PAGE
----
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When President Barack Obama awarded the nation's highest military honor, the Medal of Honor, to Army Ranger Sfc.Leroy Arthur Petry, he became only the second living, active-duty service member to receive the honor for actions in Iraq or Afghanistan.
Retired Maj. Gen James Snyder, the assistant chief of the Army Reserves, discussed the challenges for reserves as they withdraw from Iraq and Afghanistan and return to civilian life. Snyder spoke from the Association of the U.S. Army 2011 conference.
Lt. Gen. Francis Wiercinski shared his perspective on the Army's mission and challenges in the Pacific. Wiercinski spoke with Federal News Radio from the Association of the U.S. Army 2011 conference.
Katherine Hammack, the assistant secretary of the Army for Installations, Energy and Environment, is the service's energy guru. She discussed the service's latest efforts to make strides in clean energy at the Association of U.S. Army 2011 conference.
Army Vice Chief of Staff Gen. Peter Chiarelli discussed managing health in the field vs. Managing health for wounded warriors when they return home as well as some of the new programs for wounded vets. Chiarelli spoke at the Association of the U.S. Army 2011 conference.
Army Chief of Staff Gen. Raymond Odierno discussed the Army's top priorities, including more efficient readiness for deployed troops at the Association of the U.S. Army 2011 conference.
In the face of suggestions that the military of the future will rely more on air and sea power than ground forces, Army leaders say such arguments were wrong in the past and are wrong now.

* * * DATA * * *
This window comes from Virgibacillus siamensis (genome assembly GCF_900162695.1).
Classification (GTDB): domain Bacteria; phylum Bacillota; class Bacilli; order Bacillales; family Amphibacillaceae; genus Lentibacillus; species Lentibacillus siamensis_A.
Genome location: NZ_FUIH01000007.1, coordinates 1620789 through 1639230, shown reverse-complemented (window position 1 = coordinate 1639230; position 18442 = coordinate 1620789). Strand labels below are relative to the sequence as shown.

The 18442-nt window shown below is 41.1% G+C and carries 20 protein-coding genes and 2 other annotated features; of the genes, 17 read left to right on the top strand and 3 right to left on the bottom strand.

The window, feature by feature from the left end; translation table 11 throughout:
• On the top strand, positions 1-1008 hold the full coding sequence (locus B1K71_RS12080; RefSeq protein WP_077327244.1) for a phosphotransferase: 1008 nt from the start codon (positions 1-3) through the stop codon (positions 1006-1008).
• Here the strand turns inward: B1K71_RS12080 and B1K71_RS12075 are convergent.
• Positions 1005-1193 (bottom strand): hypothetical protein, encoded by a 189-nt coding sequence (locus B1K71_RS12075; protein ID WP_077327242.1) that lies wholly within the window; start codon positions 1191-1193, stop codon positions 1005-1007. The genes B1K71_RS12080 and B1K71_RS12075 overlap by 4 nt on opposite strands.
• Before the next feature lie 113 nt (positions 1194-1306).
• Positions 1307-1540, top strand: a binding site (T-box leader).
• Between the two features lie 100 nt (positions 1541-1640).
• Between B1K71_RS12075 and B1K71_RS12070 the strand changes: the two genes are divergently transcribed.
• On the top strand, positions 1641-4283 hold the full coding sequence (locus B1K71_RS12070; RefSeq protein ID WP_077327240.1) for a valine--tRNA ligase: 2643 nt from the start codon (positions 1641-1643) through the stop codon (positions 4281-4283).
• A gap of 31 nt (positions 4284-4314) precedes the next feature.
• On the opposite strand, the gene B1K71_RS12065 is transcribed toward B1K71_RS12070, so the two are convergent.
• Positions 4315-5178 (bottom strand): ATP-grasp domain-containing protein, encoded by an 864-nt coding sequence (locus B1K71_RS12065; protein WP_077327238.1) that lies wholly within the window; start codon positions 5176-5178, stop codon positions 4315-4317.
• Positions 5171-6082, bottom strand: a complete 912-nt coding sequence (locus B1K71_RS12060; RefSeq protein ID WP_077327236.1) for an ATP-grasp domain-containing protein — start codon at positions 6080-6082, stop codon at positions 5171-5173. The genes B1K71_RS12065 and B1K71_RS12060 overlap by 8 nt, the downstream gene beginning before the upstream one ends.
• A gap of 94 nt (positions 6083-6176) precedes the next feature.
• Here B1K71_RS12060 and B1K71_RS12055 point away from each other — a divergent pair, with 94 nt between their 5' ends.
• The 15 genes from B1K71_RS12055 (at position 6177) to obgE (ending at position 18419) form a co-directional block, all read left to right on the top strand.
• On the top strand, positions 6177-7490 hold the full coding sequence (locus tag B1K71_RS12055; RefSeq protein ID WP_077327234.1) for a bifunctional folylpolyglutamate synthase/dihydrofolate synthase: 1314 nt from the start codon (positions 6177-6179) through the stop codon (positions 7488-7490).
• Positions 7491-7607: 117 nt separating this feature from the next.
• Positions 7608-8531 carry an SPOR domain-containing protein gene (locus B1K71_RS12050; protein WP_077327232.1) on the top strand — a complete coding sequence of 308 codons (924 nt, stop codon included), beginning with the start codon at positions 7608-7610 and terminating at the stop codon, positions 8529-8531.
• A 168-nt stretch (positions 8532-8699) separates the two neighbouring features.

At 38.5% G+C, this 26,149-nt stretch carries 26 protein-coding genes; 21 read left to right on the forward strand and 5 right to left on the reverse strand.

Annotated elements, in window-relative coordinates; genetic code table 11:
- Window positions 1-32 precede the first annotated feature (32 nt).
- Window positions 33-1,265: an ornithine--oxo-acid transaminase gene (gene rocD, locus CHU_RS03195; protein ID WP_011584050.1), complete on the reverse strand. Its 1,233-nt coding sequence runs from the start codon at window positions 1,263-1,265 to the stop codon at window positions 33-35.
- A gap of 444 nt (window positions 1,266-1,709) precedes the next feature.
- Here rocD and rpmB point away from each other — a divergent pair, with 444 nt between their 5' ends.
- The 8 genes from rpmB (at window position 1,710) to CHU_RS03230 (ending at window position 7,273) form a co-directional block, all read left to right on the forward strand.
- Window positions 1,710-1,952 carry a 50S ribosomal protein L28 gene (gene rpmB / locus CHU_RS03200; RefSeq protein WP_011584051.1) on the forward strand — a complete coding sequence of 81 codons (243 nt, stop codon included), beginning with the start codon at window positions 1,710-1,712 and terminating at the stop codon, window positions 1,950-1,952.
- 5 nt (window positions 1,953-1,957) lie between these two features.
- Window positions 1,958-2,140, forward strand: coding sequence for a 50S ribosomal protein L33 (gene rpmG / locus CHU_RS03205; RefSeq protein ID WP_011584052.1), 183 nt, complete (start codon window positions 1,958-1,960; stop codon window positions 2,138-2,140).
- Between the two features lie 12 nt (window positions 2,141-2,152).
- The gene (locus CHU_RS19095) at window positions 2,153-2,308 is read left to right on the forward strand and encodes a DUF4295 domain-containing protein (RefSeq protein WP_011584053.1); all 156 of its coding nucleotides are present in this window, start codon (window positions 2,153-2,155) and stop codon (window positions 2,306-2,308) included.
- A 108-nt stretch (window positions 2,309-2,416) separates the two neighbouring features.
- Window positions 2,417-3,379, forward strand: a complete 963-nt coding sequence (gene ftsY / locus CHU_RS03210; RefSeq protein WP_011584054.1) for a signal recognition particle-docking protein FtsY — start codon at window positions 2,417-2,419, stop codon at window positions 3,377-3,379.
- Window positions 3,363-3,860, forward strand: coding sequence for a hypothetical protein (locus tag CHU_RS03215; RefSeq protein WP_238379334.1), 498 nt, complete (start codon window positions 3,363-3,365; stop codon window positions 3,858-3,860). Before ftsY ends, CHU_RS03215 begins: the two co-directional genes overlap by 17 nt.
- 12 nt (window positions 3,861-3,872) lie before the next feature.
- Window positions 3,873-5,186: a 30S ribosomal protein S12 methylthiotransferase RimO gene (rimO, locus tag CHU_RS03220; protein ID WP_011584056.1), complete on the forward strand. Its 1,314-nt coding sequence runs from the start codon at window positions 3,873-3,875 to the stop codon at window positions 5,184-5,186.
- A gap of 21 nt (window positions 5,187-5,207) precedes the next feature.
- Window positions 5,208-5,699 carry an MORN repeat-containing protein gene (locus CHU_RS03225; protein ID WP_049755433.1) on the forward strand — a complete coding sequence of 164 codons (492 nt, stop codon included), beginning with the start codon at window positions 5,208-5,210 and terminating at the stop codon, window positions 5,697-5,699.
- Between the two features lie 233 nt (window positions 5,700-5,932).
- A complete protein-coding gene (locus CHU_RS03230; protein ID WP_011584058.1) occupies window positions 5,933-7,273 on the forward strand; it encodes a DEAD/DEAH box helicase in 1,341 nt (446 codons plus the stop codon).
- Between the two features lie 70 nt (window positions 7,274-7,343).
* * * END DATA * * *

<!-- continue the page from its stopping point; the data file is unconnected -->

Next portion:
Dr. Walter Koroshetz, the deputy director at the National Institute of Neurological Disorders and Stroke, joined the Federal Drivewith Tom Temin and Amy Morris to discuss a new technology and treatment method.
Who should have custody of suspected terrorists? It's being debated on the hill./The latest dispute centers on a provision that would require military custody of a suspect determined to be a member of al-Qaida or an affiliate and involved in the planning or carrying out of an attack on the United States. The administration says such a step would hamper efforts by the FBI or other law enforcement while requiring military custody for all terror suspects.
How do American militants like Anwar al-Awlaki get on a kill or capture list? Reuters reports, it's a secret panel of Sr. U.S. government officials on the National Security Council that decide and then send their recommendations on to the President. Former National Security staffer Juan Zarate says, it's an important process. "You have Senior National staff along with counsel reviewing anything the U.S. does from a National Security perspective that touches on law of war, war of terror issues, he says." The National Security Council says no such panel exists.